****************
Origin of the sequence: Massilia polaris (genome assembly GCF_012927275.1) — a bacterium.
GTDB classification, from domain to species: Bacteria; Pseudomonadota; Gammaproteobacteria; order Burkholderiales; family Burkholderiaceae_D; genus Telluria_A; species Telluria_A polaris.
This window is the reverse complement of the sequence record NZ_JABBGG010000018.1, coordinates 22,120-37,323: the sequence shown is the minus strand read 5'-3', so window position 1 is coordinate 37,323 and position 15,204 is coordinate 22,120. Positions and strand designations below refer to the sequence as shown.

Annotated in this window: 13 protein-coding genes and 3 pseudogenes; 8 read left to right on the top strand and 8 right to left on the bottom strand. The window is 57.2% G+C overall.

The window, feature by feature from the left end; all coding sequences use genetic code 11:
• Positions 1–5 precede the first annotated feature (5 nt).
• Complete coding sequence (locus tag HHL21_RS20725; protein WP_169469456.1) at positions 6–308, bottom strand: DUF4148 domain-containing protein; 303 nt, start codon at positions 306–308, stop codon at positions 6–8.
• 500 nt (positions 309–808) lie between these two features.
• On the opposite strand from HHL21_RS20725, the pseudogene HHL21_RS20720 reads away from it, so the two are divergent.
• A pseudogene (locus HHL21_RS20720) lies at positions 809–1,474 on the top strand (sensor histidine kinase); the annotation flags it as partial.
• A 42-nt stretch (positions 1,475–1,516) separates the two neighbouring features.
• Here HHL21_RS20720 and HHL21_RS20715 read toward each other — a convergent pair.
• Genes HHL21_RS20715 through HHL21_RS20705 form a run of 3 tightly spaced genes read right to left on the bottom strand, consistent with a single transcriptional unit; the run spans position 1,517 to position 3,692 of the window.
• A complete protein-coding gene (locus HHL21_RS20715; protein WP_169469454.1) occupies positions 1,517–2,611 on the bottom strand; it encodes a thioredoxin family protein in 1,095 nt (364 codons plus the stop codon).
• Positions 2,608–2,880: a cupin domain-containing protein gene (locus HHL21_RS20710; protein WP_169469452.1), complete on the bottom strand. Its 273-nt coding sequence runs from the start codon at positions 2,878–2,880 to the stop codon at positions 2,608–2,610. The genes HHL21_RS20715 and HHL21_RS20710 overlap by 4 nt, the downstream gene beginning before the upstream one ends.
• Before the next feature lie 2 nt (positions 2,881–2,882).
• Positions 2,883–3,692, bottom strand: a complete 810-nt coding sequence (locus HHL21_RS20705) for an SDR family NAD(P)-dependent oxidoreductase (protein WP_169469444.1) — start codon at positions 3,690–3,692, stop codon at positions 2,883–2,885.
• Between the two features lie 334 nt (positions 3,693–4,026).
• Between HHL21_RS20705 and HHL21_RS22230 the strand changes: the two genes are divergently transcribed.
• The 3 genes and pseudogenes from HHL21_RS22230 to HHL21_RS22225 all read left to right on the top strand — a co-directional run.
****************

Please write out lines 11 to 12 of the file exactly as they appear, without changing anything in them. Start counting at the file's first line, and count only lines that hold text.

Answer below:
• A 42-nt stretch (positions 1,475–1,516) separates the two neighbouring features.
• Here HHL21_RS20720 and HHL21_RS20715 read toward each other — a convergent pair.